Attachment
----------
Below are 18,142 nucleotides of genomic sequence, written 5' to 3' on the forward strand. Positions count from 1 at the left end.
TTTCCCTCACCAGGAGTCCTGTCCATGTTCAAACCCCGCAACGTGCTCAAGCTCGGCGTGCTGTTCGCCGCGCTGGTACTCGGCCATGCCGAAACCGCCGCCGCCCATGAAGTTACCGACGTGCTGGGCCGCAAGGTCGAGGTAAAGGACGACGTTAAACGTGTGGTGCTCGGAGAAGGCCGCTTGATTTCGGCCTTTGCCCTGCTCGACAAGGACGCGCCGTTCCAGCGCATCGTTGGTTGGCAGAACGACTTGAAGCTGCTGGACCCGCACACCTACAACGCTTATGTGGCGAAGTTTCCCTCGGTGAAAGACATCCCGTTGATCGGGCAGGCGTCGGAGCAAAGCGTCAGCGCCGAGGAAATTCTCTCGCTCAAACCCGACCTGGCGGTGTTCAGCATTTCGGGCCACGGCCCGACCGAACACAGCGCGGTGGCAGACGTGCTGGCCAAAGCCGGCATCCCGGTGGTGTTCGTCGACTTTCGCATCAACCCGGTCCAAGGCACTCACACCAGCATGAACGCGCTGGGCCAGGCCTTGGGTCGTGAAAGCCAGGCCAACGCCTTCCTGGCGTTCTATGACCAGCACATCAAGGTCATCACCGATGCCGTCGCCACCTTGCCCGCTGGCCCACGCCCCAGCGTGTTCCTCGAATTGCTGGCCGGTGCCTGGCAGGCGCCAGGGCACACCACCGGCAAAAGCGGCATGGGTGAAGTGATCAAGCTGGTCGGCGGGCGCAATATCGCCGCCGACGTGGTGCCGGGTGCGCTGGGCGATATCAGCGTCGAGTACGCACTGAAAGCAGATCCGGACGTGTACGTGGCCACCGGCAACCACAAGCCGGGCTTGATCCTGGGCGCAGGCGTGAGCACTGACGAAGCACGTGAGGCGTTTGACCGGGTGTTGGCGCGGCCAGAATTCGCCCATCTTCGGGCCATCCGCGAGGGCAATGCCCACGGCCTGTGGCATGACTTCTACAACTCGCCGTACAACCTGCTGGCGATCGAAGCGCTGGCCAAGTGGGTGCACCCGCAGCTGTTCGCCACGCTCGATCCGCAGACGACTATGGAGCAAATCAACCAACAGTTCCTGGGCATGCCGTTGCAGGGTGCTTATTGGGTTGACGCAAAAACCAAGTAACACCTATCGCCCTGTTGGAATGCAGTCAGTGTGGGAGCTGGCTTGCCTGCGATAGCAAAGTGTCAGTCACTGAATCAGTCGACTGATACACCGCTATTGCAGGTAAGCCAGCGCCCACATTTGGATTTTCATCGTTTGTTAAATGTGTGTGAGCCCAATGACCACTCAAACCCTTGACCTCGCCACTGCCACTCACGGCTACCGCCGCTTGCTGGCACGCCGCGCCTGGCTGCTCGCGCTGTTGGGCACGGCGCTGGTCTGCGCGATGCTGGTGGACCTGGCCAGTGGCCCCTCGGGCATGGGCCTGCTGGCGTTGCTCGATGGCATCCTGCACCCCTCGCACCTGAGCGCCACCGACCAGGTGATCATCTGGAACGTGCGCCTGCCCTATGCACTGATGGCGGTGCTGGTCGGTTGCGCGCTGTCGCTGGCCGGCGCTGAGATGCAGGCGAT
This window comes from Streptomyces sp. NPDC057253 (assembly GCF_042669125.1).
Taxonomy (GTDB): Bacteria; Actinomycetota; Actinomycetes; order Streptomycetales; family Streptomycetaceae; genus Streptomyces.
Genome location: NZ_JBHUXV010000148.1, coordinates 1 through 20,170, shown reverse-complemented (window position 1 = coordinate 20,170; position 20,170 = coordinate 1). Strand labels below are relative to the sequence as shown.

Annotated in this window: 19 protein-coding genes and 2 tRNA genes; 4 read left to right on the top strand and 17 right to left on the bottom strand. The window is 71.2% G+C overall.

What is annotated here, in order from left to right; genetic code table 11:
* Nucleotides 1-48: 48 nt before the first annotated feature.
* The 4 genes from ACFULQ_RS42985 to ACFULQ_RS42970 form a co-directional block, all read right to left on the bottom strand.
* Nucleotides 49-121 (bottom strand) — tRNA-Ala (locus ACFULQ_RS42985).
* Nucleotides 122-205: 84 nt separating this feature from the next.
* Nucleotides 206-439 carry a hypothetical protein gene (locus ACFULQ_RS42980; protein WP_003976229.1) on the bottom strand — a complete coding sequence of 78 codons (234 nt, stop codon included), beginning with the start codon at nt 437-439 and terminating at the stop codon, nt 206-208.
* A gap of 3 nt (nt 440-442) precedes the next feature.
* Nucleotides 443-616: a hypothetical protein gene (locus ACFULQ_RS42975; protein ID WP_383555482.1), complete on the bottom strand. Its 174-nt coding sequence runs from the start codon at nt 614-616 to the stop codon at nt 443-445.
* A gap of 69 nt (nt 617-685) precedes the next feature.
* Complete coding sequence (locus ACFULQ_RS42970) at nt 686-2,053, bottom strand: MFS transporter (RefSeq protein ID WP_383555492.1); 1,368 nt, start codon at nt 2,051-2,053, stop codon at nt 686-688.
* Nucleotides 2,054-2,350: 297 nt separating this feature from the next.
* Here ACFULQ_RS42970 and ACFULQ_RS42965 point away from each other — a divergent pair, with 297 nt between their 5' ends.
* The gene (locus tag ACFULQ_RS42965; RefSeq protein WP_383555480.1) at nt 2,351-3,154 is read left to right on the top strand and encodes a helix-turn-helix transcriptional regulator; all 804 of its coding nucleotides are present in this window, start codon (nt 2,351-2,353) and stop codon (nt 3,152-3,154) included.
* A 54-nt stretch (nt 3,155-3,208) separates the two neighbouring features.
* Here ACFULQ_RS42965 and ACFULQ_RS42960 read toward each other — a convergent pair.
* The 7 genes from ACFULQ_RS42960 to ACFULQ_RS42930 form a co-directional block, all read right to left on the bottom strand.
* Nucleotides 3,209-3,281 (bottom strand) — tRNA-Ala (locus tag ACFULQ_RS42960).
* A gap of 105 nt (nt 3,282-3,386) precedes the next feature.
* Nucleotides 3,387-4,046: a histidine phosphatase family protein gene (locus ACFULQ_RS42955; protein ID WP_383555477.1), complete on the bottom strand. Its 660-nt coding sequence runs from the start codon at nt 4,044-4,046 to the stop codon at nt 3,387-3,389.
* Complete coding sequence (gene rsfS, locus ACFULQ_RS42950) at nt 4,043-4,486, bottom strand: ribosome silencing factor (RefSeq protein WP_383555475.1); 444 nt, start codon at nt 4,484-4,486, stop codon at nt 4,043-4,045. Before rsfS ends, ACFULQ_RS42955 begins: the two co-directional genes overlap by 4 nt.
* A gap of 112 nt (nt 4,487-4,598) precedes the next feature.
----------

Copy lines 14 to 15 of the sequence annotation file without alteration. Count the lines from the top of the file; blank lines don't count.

* Nucleotides 443-616: a hypothetical protein gene (locus ACFULQ_RS42975; protein ID WP_383555482.1), complete on the bottom strand. Its 174-nt coding sequence runs from the start codon at nt 614-616 to the stop codon at nt 443-445.
* A gap of 69 nt (nt 617-685) precedes the next feature.